Walking across the historic Long Biên Bridge is not for the faint of heart. As motorbikes blaze by and trains rumble past, pedestrians have to step along crumbling concrete slabs, with the Red River visible through the gaps, dozens of meters below.
Hanoi is a city in which first impressions can be totally inaccurate… especially if you’ve just come from South Vietnam. The relaxed and friendly demeanor of Saigon is nowhere to be found here, and the initial feeling we had wasn’t positive. But after a month, we started to understand the city on its own terms, and not just in comparison to Saigon.
The majority of visitors to Hanoi probably have no idea how large it actually is, because they never leave its core of Hoan Kiem Lake and the Old Quarter. Tourism goes from critical inside this sphere, to practically non-existent just outside it. By any reckoning, a neighborhood like Văn Chương should at least have some foreign visitors, even if it’s just those who have gotten lost. From a map, it’s still in the dead center of Hanoi! But nope. We didn’t see a single one, despite spending an entire day here.
By far the largest lake in Hanoi, Hồ Tây, or West Lake, actually sits at the north of the city. At seventeen kilometers in circumference, it’s not a lake you’d want to walk around. But a bike tour makes perfect sense.
We weren’t as impressed with Hanoi’s street food as we were with that of Saigon. In the capital, there’s not as much variety, and the locals are far more keen to overcharge tourists. But over the course of the weeks, we managed to find a lot of new dishes, and some great places in which to try them. Here are our favorites.
Most cities have train tracks which cut through them; it’s nothing too special. But there aren’t many cities in which the tracks are basically just another street, with houses and businesses lined up right along the side. Hanoi doesn’t have time for your conventions or common sense! If there’s a place in the old town where someone can live and work, someone will be living and working there.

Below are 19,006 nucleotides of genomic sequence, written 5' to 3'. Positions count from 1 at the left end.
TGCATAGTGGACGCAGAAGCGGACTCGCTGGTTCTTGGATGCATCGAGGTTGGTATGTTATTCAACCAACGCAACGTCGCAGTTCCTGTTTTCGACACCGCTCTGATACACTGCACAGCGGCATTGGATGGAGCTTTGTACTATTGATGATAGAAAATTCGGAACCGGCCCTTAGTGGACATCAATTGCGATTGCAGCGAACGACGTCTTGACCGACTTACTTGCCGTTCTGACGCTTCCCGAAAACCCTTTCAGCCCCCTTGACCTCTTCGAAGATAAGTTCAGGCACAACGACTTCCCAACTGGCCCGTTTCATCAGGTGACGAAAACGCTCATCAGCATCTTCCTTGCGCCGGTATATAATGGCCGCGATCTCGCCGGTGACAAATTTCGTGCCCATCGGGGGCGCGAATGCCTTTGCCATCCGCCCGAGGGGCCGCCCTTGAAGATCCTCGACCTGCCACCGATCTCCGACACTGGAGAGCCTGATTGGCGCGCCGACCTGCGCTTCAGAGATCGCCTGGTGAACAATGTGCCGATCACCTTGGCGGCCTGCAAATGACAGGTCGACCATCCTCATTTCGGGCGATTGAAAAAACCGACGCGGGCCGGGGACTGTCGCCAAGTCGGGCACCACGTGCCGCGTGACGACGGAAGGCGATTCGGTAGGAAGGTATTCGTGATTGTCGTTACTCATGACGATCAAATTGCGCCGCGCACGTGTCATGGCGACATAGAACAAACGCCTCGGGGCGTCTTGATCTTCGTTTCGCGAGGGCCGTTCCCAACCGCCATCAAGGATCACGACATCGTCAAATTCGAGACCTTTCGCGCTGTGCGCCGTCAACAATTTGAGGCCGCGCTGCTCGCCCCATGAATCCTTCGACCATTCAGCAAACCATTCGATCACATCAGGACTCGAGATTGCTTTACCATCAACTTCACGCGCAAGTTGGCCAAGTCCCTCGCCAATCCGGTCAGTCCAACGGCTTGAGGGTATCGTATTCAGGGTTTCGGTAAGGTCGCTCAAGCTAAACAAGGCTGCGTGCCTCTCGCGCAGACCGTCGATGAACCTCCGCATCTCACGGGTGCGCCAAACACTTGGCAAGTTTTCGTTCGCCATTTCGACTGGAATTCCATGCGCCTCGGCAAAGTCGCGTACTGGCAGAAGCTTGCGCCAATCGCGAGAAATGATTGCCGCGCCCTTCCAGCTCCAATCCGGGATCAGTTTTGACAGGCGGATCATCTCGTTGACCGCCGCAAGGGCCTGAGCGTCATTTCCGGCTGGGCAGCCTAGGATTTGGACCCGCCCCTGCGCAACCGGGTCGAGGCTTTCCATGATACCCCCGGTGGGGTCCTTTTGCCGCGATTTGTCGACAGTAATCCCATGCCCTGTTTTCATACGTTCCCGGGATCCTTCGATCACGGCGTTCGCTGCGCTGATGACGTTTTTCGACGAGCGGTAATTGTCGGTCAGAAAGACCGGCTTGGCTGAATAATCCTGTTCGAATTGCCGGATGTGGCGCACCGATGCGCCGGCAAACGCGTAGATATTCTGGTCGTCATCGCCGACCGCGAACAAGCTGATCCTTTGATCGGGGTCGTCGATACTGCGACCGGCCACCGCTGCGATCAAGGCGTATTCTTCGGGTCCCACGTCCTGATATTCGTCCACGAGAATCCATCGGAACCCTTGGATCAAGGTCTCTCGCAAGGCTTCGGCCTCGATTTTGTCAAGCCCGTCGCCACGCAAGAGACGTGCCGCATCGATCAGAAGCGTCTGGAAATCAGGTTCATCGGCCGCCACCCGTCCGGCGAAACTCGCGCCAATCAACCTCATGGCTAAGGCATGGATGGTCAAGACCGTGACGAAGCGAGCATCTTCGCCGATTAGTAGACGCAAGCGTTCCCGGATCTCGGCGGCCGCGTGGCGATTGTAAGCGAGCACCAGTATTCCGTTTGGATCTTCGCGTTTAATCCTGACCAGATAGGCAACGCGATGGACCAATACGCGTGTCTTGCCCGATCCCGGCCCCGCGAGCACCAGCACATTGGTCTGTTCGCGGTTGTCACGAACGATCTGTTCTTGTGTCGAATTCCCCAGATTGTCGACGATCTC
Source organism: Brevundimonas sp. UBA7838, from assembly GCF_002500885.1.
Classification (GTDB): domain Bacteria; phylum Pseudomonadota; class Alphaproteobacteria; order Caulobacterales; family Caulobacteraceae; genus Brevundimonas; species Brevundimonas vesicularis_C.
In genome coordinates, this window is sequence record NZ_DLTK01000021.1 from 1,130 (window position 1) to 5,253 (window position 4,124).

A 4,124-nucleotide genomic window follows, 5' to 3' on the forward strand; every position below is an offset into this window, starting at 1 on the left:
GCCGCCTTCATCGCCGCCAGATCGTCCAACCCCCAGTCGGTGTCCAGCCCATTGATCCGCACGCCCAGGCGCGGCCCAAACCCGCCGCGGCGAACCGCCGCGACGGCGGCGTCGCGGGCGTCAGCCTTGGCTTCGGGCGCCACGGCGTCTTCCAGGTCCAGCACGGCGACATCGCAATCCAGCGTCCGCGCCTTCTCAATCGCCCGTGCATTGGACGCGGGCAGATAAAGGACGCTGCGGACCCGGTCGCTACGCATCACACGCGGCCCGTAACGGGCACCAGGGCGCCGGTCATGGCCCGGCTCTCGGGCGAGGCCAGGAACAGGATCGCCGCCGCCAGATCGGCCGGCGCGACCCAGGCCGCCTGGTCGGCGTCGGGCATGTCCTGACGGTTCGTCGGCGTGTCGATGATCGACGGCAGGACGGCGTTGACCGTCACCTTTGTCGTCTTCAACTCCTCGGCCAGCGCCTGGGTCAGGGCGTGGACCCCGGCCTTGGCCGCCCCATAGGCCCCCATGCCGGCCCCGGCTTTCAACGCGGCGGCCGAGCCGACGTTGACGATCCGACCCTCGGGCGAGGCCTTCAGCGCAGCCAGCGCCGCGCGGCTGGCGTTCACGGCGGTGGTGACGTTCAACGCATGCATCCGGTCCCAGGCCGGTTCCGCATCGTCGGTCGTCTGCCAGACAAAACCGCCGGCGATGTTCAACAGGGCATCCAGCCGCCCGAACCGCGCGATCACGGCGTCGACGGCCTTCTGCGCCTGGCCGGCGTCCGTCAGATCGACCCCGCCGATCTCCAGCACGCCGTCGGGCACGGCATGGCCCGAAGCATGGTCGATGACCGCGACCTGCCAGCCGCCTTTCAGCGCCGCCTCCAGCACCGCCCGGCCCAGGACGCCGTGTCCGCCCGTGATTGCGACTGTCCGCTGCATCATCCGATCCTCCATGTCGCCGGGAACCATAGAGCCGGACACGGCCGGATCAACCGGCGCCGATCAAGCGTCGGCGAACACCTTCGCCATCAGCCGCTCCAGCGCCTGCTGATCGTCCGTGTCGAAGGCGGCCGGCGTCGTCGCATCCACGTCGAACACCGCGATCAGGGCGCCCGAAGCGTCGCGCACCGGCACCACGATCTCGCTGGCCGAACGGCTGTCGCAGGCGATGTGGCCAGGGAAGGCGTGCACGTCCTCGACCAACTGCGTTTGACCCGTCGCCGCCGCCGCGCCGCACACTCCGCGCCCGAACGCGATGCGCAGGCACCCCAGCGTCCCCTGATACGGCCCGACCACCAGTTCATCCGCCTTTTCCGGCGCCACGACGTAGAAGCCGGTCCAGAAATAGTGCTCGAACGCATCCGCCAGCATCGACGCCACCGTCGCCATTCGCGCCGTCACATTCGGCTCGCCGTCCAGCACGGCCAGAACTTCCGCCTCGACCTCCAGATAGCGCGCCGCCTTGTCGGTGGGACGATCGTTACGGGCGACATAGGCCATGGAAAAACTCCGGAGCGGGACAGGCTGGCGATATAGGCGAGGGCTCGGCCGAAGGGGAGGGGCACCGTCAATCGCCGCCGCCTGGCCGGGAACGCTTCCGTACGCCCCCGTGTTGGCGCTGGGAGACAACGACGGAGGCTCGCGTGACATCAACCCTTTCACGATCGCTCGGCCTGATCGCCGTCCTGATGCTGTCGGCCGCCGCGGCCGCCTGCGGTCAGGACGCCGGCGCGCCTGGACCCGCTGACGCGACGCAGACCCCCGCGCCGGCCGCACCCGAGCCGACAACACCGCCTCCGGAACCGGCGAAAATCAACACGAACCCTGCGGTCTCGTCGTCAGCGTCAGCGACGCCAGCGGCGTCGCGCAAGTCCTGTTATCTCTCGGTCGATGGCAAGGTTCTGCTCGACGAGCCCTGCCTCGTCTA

Opened in 1990 on the occasion of his 100th birthday, the Ho Chi Minh Museum in Hanoi is found within the same complex as his mausoleum. The museum is heavy on symbolism and does an excellent job introducing and celebrating Vietnam’s most famous historical figure.
Found within the same complex as the Citadel, the Military History Museum is spread across a couple buildings, and includes the famous Flag Tower of Hanoi.
Hanoi is surrounded by hundreds of so-called craft villages; communities which have historically dedicated themselves to a particular craft. Though they’ve lost much of their prominence in the modern age of industrialization and mass production, and many have been consumed by the expansion of Hanoi, some of them are still plugging away. One such place […]
Ca Trù is a form of royal court music which dates back to the 11th century. The style almost died out completely after the reunification of Vietnam, but it’s been making a comeback, led by musical scholars and organizations like UNESCO, who have named Ca Trù an example of Intangible Cultural Heritage. We went to […]